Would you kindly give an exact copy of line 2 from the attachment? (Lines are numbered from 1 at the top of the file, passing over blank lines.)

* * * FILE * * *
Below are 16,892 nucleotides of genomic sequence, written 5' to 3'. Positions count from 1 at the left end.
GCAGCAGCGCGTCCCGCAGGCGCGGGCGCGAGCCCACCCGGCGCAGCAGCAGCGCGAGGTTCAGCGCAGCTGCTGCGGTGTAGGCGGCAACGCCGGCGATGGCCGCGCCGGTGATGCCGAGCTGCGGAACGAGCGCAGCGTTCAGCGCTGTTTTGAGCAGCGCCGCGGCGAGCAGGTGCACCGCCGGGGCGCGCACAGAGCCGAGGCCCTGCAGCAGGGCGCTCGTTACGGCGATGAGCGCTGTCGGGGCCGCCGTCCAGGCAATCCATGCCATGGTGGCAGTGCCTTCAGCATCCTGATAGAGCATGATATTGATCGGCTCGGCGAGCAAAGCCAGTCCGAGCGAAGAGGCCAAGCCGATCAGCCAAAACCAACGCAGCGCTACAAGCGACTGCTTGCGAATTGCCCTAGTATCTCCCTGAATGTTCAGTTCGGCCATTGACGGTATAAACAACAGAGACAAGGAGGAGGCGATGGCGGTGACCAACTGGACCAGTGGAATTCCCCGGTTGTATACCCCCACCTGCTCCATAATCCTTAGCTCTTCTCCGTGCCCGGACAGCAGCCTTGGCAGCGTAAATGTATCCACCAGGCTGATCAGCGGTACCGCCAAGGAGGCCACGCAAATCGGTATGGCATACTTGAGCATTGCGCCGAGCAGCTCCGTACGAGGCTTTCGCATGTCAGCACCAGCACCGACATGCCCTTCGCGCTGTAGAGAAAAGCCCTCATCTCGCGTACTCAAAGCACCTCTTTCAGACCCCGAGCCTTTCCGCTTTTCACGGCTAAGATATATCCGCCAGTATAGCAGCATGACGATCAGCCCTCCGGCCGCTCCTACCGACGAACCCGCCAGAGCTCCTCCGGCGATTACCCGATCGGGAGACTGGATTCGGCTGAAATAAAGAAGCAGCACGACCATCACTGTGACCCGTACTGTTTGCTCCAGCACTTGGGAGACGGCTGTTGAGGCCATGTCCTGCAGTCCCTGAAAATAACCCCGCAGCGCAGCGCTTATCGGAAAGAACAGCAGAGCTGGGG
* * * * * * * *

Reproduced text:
GCAGCAGCGCGTCCCGCAGGCGCGGGCGCGAGCCCACCCGGCGCAGCAGCAGCGCGAGGTTCAGCGCAGCTGCTGCGGTGTAGGCGGCAACGCCGGCGATGGCCGCGCCGGTGATGCCGAGCTGCGGAACGAGCGCAGCGTTCAGCGCTGTTTTGAGCAGCGCCGCGGCGAGCAGGTGCACCGCCGGGGCGCGCACAGAGCCGAGGCCCTGCAGCAGGGCGCTCGTTACGGCGATGAGCGCTGTCGGGGCCGCCGTCCAGGCAATCCATGCCATGGTGGCAGTGCCTTCAGCATCCTGATAGAGCATGATATTGATCGGCTCGGCGAGCAAAGCCAGTCCGAGCGAAGAGGCCAAGCCGATCAGCCAAAACCAACGCAGCGCTACAAGCGACTGCTTGCGAATTGCCCTAGTATCTCCCTGAATGTTCAGTTCGGCCATTGACGGTATAAACAACAGAGACAAGGAGGAGGCGATGGCGGTGACCAACTGGACCAGTGGAATTCCCCGGTTGTATACCCCCACCTGCTCCATAATCCTTAGCTCTTCTCCGTGCCCGGACAGCAGCCTTGGCAGCGTAAATGTATCCACCAGGCTGATCAGCGGTACCGCCAAGGAGGCCACGCAAATCGGTATGGCATACTTGAGCATTGCGCCGAGCAGCTCCGTACGAGGCTTTCGCATGTCAGCACCAGCACCGACATGCCCTTCGCGCTGTAGAGAAAAGCCCTCATCTCGCGTACTCAAAGCACCTCTTTCAGACCCCGAGCCTTTCCGCTTTTCACGGCTAAGATATATCCGCCAGTATAGCAGCATGACGATCAGCCCTCCGGCCGCTCCTACCGACGAACCCGCCAGAGCTCCTCCGGCGATTACCCGATCGGGAGACTGGATTCGGCTGAAATAAAGAAGCAGCACGACCATCACTGTGACCCGTACTGTTTGCTCCAGCACTTGGGAGACGGCTGTTGAGGCCATGTCCTGCAGTCCCTGAAAATAACCCCGCAGCGCAGCGCTTATCGGAAAGAACAGCAGAGCTGGGG